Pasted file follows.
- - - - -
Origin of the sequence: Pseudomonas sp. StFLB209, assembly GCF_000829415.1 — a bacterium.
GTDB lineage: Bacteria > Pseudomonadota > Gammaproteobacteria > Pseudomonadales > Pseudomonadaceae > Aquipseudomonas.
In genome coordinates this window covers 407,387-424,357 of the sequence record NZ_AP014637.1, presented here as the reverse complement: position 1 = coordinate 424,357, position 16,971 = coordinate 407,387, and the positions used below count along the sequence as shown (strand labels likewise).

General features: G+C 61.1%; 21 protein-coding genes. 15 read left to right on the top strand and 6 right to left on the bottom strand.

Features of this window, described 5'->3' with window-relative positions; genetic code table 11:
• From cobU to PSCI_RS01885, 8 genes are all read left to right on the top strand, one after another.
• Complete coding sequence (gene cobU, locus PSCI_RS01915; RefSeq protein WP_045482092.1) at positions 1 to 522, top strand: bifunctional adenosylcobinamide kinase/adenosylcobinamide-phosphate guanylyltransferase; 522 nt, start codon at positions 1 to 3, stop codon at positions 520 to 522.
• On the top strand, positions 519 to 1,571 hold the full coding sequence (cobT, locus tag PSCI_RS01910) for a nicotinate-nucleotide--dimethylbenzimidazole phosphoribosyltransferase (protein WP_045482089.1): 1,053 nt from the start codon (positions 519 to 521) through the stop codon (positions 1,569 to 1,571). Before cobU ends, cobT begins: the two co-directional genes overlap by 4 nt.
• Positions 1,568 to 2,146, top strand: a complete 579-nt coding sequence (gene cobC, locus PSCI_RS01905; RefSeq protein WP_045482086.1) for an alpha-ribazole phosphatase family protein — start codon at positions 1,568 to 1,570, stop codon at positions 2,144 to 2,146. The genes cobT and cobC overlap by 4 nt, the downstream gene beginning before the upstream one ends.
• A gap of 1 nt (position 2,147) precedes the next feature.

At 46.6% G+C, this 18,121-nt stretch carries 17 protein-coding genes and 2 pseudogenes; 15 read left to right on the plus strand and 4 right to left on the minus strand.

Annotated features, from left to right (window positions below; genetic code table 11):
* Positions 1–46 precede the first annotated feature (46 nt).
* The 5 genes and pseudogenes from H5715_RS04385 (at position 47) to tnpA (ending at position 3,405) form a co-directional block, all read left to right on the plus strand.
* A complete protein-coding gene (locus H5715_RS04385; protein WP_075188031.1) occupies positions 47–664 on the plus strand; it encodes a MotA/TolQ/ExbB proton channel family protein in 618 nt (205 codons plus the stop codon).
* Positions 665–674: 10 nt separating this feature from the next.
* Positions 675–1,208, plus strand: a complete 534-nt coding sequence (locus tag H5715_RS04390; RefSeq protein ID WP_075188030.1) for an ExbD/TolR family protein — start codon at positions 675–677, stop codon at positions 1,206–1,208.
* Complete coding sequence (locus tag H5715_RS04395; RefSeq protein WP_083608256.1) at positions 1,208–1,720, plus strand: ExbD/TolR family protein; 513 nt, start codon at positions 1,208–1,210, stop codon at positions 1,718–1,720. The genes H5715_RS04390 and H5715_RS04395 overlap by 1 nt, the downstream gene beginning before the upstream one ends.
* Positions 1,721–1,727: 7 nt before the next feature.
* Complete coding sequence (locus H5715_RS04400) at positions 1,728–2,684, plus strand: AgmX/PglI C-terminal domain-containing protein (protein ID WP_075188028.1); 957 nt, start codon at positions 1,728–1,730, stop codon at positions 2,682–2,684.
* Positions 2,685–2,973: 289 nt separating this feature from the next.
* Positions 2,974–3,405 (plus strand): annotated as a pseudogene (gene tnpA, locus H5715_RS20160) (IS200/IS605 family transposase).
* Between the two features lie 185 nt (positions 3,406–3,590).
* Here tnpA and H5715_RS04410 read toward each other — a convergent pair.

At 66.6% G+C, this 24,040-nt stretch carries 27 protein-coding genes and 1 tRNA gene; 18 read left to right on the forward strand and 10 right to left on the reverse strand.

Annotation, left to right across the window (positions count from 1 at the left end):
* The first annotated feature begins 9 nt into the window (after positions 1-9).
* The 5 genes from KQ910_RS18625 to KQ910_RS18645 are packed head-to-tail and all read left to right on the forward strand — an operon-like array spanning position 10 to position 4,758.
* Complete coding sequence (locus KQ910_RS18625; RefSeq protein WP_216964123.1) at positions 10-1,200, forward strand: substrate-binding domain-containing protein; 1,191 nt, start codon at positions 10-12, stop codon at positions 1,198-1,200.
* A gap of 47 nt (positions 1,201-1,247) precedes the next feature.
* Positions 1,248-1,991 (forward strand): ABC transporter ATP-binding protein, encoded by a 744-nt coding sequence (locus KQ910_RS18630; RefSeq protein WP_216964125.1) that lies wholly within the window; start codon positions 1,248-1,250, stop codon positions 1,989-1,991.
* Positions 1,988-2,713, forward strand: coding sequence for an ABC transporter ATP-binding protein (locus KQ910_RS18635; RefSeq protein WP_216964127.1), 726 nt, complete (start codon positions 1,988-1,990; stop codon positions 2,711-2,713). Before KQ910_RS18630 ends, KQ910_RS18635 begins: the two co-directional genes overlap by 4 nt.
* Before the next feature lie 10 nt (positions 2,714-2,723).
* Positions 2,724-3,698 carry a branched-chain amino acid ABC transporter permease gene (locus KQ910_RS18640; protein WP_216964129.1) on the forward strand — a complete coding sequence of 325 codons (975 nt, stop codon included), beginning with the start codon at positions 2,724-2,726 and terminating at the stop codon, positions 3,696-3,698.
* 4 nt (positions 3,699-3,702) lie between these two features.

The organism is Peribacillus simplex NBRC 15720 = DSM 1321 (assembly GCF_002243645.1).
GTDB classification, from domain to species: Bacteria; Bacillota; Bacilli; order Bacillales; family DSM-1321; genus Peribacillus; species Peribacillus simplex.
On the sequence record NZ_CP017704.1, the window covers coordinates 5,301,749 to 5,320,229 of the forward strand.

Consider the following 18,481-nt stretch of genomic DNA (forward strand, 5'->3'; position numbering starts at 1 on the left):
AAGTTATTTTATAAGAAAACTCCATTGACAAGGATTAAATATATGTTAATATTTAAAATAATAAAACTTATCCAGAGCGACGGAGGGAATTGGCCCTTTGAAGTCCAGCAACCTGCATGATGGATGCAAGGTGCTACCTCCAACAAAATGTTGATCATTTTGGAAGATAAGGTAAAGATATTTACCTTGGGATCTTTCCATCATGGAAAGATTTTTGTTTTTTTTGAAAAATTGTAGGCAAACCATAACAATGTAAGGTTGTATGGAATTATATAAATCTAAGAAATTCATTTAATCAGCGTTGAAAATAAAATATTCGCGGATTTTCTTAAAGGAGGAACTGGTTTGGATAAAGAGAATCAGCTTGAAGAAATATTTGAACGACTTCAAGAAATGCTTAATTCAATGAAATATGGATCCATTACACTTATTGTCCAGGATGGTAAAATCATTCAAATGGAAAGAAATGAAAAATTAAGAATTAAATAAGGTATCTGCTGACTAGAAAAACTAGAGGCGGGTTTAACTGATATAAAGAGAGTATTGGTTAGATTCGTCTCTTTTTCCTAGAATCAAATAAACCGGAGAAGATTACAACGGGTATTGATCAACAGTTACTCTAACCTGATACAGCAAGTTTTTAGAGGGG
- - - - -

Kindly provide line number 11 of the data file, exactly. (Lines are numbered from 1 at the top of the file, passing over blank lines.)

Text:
At 46.6% G+C, this 18,121-nt stretch carries 17 protein-coding genes and 2 pseudogenes; 15 read left to right on the plus strand and 4 right to left on the minus strand.